Cardiology: Atrial flutter (fibrillation) — electro convulsive therapy. Treatment
Atrial fibrillation (AF), which includes fibrilloflutter, is the most common heart rhythm disorder. It accounts for approximately 1/20 of all hospital admissions in the cardiology department. This disease prevails among people over 60 years old. The treatment choice depends on the AF type, severity of its course and patient’s general condition.
Typically, the first step in the fight against pathology becomes a drug therapy. Its goal is to eliminate the main symptoms of arrhythmia, to maintain a stable heart rate and to prevent the development of complications.
Upon a chronic AF form, the patients are recommended to take cardiac glycosides, beta-blockers or calcium antagonists. Regularly taking the recommended drugs, the patient subjectively feels good and can lead a normal life.
The paroxysmal atrial flutter or flicker is treated differently. To relieve the attacks (paroxysms), a variety of antiarrhythmic drugs is used:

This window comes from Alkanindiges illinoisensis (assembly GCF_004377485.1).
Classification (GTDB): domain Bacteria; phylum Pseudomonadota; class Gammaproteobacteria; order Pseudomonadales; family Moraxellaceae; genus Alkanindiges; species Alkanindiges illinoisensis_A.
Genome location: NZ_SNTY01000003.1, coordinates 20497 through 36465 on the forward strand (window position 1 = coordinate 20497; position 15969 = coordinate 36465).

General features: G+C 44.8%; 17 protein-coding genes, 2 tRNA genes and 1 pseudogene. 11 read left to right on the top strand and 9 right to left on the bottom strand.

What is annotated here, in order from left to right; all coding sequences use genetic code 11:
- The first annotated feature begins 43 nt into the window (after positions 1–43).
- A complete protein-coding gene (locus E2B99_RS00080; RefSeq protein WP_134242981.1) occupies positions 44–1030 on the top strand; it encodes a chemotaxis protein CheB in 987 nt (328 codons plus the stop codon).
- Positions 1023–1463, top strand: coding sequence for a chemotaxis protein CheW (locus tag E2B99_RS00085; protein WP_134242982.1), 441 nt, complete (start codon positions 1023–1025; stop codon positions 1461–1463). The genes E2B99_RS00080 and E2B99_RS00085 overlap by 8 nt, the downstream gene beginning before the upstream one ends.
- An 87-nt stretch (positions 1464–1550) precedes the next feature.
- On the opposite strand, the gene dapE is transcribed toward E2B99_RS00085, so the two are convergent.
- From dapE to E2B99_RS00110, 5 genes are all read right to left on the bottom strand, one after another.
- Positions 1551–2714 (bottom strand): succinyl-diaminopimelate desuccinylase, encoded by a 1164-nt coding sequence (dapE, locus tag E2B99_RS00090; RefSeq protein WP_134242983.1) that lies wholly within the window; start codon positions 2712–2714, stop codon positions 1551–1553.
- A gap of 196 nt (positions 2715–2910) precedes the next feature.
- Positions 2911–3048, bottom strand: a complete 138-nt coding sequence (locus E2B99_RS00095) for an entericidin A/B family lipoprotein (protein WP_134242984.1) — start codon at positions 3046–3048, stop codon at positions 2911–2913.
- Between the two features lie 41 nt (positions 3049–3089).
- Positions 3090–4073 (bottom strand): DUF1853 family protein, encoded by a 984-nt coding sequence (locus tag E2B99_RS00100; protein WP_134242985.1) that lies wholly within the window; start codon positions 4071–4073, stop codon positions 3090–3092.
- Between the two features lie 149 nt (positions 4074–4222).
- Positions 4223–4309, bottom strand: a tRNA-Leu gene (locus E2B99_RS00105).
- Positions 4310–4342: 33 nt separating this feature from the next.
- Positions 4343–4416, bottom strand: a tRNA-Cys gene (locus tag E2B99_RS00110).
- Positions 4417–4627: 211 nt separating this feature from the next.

- cardiac glycosides.
In the absence of effect, the cardioversion or transesophageal stimulation is used. The patient is treated by an emergency team or hospital physicians.
Continuous drug therapy for paroxysmal AF is prescribed only when the attacks occur more often 2 to 3 times a month. A set of drugs is selected individually, taking into account the patient's heart rate.
Active contraction of the atria leads to blood stagnation and threatens the formation of blood clots, so it is recommended that all patients received anticoagulants.
Upon frequent paroxysms, the issue of the need for surgical treatment is addressed. Two types of interventions are practiced:
- RF isolation of pulmonary veins. Penetrating into the mouth of pulmonary veins, the physician "cauterizes" the focus of abnormal excitation. Consequently, the pulses from it are blocked and a normal heart rhythm is restored.
- Radiofrequency ablation followed by pacemaker implantation. The physician applies a high-frequency current to the atrioventricular node through a thin catheter. Then, a device taking over the function of the pacemaker is implanted under the skin into the right atrium of the patient.
After surgery, the patient requires periodic cardiac monitoring.Hide